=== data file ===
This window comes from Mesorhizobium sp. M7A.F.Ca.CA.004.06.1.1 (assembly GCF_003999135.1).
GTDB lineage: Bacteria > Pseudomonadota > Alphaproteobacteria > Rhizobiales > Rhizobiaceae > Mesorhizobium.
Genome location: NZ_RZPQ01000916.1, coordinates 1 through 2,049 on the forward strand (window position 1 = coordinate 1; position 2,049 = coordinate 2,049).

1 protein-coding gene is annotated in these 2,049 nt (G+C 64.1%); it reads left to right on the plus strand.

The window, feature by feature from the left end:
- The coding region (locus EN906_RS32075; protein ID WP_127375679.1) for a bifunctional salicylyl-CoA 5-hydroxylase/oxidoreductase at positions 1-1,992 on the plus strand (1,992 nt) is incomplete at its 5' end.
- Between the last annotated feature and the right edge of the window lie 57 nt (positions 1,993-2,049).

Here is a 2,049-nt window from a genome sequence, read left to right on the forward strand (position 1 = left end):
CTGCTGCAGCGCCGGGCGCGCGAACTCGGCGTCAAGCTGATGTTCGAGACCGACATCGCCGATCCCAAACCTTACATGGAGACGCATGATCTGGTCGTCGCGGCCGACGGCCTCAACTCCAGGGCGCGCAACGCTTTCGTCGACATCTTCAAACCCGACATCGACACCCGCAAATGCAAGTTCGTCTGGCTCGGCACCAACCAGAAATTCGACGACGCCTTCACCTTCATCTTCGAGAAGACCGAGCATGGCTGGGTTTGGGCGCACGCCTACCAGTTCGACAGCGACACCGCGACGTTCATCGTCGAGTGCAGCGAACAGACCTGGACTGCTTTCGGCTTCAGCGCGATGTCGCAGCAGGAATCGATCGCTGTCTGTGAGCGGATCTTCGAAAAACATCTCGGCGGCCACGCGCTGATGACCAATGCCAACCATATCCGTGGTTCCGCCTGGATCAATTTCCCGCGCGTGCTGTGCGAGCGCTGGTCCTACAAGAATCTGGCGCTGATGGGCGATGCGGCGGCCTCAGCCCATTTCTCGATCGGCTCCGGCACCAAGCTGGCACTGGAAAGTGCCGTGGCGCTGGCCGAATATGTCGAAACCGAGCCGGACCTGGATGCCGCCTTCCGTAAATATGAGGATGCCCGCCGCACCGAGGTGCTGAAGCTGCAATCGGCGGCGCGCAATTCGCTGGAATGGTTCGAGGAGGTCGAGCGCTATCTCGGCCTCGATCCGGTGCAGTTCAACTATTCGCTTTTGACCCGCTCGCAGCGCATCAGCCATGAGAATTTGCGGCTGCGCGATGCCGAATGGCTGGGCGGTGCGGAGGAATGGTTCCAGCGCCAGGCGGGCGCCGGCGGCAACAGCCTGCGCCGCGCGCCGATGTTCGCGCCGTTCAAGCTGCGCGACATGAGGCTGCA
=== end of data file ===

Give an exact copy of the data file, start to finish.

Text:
This window comes from Mesorhizobium sp. M7A.F.Ca.CA.004.06.1.1 (assembly GCF_003999135.1).
GTDB lineage: Bacteria > Pseudomonadota > Alphaproteobacteria > Rhizobiales > Rhizobiaceae > Mesorhizobium.
Genome location: NZ_RZPQ01000916.1, coordinates 1 through 2,049 on the forward strand (window position 1 = coordinate 1; position 2,049 = coordinate 2,049).

1 protein-coding gene is annotated in these 2,049 nt (G+C 64.1%); it reads left to right on the plus strand.

The window, feature by feature from the left end:
- The coding region (locus EN906_RS32075; protein ID WP_127375679.1) for a bifunctional salicylyl-CoA 5-hydroxylase/oxidoreductase at positions 1-1,992 on the plus strand (1,992 nt) is incomplete at its 5' end.
- Between the last annotated feature and the right edge of the window lie 57 nt (positions 1,993-2,049).

Here is a 2,049-nt window from a genome sequence, read left to right on the forward strand (position 1 = left end):
CTGCTGCAGCGCCGGGCGCGCGAACTCGGCGTCAAGCTGATGTTCGAGACCGACATCGCCGATCCCAAACCTTACATGGAGACGCATGATCTGGTCGTCGCGGCCGACGGCCTCAACTCCAGGGCGCGCAACGCTTTCGTCGACATCTTCAAACCCGACATCGACACCCGCAAATGCAAGTTCGTCTGGCTCGGCACCAACCAGAAATTCGACGACGCCTTCACCTTCATCTTCGAGAAGACCGAGCATGGCTGGGTTTGGGCGCACGCCTACCAGTTCGACAGCGACACCGCGACGTTCATCGTCGAGTGCAGCGAACAGACCTGGACTGCTTTCGGCTTCAGCGCGATGTCGCAGCAGGAATCGATCGCTGTCTGTGAGCGGATCTTCGAAAAACATCTCGGCGGCCACGCGCTGATGACCAATGCCAACCATATCCGTGGTTCCGCCTGGATCAATTTCCCGCGCGTGCTGTGCGAGCGCTGGTCCTACAAGAATCTGGCGCTGATGGGCGATGCGGCGGCCTCAGCCCATTTCTCGATCGGCTCCGGCACCAAGCTGGCACTGGAAAGTGCCGTGGCGCTGGCCGAATATGTCGAAACCGAGCCGGACCTGGATGCCGCCTTCCGTAAATATGAGGATGCCCGCCGCACCGAGGTGCTGAAGCTGCAATCGGCGGCGCGCAATTCGCTGGAATGGTTCGAGGAGGTCGAGCGCTATCTCGGCCTCGATCCGGTGCAGTTCAACTATTCGCTTTTGACCCGCTCGCAGCGCATCAGCCATGAGAATTTGCGGCTGCGCGATGCCGAATGGCTGGGCGGTGCGGAGGAATGGTTCCAGCGCCAGGCGGGCGCCGGCGGCAACAGCCTGCGCCGCGCGCCGATGTTCGCGCCGTTCAAGCTGCGCGACATGAGGCTGCA